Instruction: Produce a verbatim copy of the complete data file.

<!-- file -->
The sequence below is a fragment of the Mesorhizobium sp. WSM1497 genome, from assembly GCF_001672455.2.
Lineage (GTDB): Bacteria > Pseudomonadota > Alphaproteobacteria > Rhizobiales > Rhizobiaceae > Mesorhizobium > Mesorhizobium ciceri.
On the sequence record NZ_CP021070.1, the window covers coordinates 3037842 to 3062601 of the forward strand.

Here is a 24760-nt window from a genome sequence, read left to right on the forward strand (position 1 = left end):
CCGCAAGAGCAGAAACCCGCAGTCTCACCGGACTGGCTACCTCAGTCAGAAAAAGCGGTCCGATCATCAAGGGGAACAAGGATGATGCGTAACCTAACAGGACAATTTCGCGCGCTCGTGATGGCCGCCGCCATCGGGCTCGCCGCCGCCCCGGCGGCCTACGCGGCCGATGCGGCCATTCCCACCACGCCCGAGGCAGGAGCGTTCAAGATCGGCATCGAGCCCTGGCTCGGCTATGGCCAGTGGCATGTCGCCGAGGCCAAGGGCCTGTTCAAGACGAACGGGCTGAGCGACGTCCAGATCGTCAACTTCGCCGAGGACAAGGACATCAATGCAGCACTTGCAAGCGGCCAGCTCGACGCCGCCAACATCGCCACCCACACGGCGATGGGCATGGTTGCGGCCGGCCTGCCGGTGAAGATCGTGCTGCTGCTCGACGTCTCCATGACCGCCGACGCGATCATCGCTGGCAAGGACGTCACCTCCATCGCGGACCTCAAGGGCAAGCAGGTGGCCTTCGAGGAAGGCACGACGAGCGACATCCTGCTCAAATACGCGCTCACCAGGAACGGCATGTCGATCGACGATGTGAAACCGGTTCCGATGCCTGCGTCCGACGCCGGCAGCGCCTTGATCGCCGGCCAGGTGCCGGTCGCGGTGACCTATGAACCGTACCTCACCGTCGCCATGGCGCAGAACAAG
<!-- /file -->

The sequence below is a fragment of the Mesorhizobium sp. WSM1497 genome, from assembly GCF_001672455.2.
Lineage (GTDB): Bacteria > Pseudomonadota > Alphaproteobacteria > Rhizobiales > Rhizobiaceae > Mesorhizobium > Mesorhizobium ciceri.
On the sequence record NZ_CP021070.1, the window covers coordinates 3037842 to 3062601 of the forward strand.

Here is a 24760-nt window from a genome sequence, read left to right on the forward strand (position 1 = left end):
CCGCAAGAGCAGAAACCCGCAGTCTCACCGGACTGGCTACCTCAGTCAGAAAAAGCGGTCCGATCATCAAGGGGAACAAGGATGATGCGTAACCTAACAGGACAATTTCGCGCGCTCGTGATGGCCGCCGCCATCGGGCTCGCCGCCGCCCCGGCGGCCTACGCGGCCGATGCGGCCATTCCCACCACGCCCGAGGCAGGAGCGTTCAAGATCGGCATCGAGCCCTGGCTCGGCTATGGCCAGTGGCATGTCGCCGAGGCCAAGGGCCTGTTCAAGACGAACGGGCTGAGCGACGTCCAGATCGTCAACTTCGCCGAGGACAAGGACATCAATGCAGCACTTGCAAGCGGCCAGCTCGACGCCGCCAACATCGCCACCCACACGGCGATGGGCATGGTTGCGGCCGGCCTGCCGGTGAAGATCGTGCTGCTGCTCGACGTCTCCATGACCGCCGACGCGATCATCGCTGGCAAGGACGTCACCTCCATCGCGGACCTCAAGGGCAAGCAGGTGGCCTTCGAGGAAGGCACGACGAGCGACATCCTGCTCAAATACGCGCTCACCAGGAACGGCATGTCGATCGACGATGTGAAACCGGTTCCGATGCCTGCGTCCGACGCCGGCAGCGCCTTGATCGCCGGCCAGGTGCCGGTCGCGGTGACCTATGAACCGTACCTCACCGTCGCCATGGCGCAGAACAAG